Tuesday, April 8, 2008

Poetry for everyone, Pt. I

April is National Poetry Month so it seemed appropriate to admit that reading poetry has always been a struggle for me. I think I have at last determined why I have a hard time with poems: I am a fast reader. I've always read a lot but am more of a skimmer than deep reader. And poetry is not to be skimmed. It is to be savored and experienced.

I have always felt that there is a lot to learn from poetry. I once read a comment from author Linda Sue Park about how writers should be readers of poetry. Still, I was intimidated. The first poem I remember really liking was Sick from Shel Silverstein's Where the Sidewalk Ends: Poems and Drawings along with his poem Hug O'War. Another poem I have in school papers is John Donne's A Valediction: Forbidding Mourning. I'm sure this became a favorite in high school when my friends and I wrote reams of bad poetry reflecting the turmoils of teenage years.

In college there were the usual suspects - The Love Song of J. Alfred Prufrock by T.S. Eliot or Elizabeth Barrett Browning's How do I love thee? Let me count the ways. Otherwise, few poems caught my attention. They were simply too much work; too hard to understand and I felt undereducated for not "getting" the meaning of a poem.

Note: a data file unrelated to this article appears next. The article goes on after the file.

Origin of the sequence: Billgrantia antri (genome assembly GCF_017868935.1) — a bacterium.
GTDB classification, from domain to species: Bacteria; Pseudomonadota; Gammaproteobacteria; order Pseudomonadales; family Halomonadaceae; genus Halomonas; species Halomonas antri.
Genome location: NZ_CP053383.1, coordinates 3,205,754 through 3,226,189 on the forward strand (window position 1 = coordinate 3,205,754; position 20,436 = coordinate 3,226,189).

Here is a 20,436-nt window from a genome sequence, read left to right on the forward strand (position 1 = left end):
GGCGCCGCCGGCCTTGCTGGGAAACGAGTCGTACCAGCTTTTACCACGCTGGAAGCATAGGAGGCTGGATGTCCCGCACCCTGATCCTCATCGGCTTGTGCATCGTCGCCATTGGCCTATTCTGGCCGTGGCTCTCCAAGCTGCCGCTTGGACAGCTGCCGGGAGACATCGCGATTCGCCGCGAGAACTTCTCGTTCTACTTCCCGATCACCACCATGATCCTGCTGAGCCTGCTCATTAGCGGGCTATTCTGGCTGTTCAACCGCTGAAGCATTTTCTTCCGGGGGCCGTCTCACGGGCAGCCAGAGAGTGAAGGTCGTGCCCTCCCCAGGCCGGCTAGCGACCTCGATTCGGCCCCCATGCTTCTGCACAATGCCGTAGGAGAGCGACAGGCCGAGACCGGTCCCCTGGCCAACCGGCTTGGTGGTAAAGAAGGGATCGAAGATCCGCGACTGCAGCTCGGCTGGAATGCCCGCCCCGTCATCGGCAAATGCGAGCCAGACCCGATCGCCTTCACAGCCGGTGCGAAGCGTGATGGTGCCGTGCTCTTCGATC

Later, I pressed on determined to "get" poetry. I purchased The Classic Hundred Poems edited by William Harmon. I do love this book. I love the poems in this book. There is a reason these poems are the all-time favorites. And I like the notes at the end of each poem that help explain it. I also enjoy my little book, The Sonnets: Poems of Love by William Shakespeare.

I attempted a Barnes and Noble online poetry class several years back. The reference for the class was The Making of a Poem: A Norton Anthology of Poetic Forms by Mark Strand and Eavan Boland. This is a great book for examples of types of poems.

But the book that helped me get over the mysticism of poetry was The Discovery of Poetry: A Field Guide to Reading and Writing Poems by Frances Mayes. Yes, the same Frances Mayes who wrote Under the Tuscan Sun. This book, The Discovery of Poetry: A Field Guide to Reading and Writing Poems, will open your eyes to the joys of poetry. In the prologue of this book, aptly called Invitation, I discovered why to read poetry. As Mayes says, "...reading a fine poem makes me rediscover the bright freshness of creation." And for writers, she says that poetry is the language art: "Learning to see precisely how words work pulls you closer to what you want to write..." The rest of the book is a how-to - how to read a poem and what to look for, including the practice of paraphrasing, and the useful advice to not bring an overly serious mind-set nor to "fear that complex meanings must be wrung from the poem like water out of a dishrag."

If you've ever struggled with poetry, The Discovery of Poetry: A Field Guide to Reading and Writing Poems is the book to get.

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